It's well-known that quadratic forms over the rational numbers $\mathbf{Q}$ satisfy the Hasse-Minkowski theorem. This is to say that they are isotropic over $\mathbf{Q}$ if and only if they are isotropic over $\mathbf{R}$ and over $\mathbf{Q}_p$ for all prime numbers $p$.

Of course the same statement does not hold for cubic forms, as demonstrated by Selmer, who showed that the ternary cubic form $3x^3 + 4y^3 + 5z^3$ has nontrivial zeros over $\mathbf{R}$ and over $\mathbf{Q}_p$ for all $p$. We say then that Selmer's example *violates the Hasse Principle*.

Now I saw a claim recently, which seems a little too good to be true, that if you take a *ternary* cubic form which violates the Hasse Principle then you can show that it must be diagonal.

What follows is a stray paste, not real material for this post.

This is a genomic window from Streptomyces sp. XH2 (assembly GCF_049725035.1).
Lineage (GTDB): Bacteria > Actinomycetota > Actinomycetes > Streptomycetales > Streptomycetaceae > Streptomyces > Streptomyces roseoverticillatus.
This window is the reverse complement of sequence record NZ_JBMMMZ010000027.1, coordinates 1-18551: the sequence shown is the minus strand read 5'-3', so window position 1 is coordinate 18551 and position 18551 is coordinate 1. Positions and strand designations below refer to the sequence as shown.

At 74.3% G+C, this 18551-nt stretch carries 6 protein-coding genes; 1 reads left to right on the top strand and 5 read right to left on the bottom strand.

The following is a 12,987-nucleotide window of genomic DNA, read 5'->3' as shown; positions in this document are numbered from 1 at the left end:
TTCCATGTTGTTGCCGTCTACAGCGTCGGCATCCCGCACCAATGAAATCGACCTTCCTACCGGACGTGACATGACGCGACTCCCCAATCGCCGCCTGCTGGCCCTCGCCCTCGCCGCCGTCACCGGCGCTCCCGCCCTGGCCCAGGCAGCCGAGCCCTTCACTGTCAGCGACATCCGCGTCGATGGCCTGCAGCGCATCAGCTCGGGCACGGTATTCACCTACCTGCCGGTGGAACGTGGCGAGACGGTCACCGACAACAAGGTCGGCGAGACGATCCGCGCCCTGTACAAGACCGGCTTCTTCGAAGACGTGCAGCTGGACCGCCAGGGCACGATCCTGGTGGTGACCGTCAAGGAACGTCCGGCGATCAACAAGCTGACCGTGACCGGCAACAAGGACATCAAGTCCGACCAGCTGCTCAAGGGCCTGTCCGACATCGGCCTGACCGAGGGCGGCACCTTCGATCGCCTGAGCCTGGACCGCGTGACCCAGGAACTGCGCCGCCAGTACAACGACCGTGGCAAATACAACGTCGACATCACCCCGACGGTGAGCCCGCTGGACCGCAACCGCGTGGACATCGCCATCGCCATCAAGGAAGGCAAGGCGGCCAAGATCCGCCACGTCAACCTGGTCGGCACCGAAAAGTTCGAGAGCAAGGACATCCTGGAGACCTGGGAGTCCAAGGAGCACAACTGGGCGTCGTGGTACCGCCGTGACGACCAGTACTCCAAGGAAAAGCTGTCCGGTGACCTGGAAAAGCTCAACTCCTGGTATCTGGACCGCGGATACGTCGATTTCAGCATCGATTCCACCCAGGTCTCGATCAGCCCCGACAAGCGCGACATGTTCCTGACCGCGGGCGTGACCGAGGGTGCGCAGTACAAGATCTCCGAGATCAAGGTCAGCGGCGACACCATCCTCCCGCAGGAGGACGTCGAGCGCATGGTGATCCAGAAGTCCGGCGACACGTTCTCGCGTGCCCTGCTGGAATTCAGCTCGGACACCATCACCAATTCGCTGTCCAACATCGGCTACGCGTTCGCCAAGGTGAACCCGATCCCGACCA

Now I don't want to talk about approaches to this or potential proofs or anything of the sort. Merely, when I saw this I thought there ought to be some easy counterexample, but I couldn't immediately come up with one. If you're like me, when you think of Hasse Principle counterexamples, you first think of Selmer's example or of a hyperelliptic example, or maybe something that's just harder to write down. No obvious non-diagonal cubic forms lie in that bunch. As such, I pose the following question.

Is there a non-diagonal ternary cubic form which violates the Hasse Principle? Can you write it down explicitly?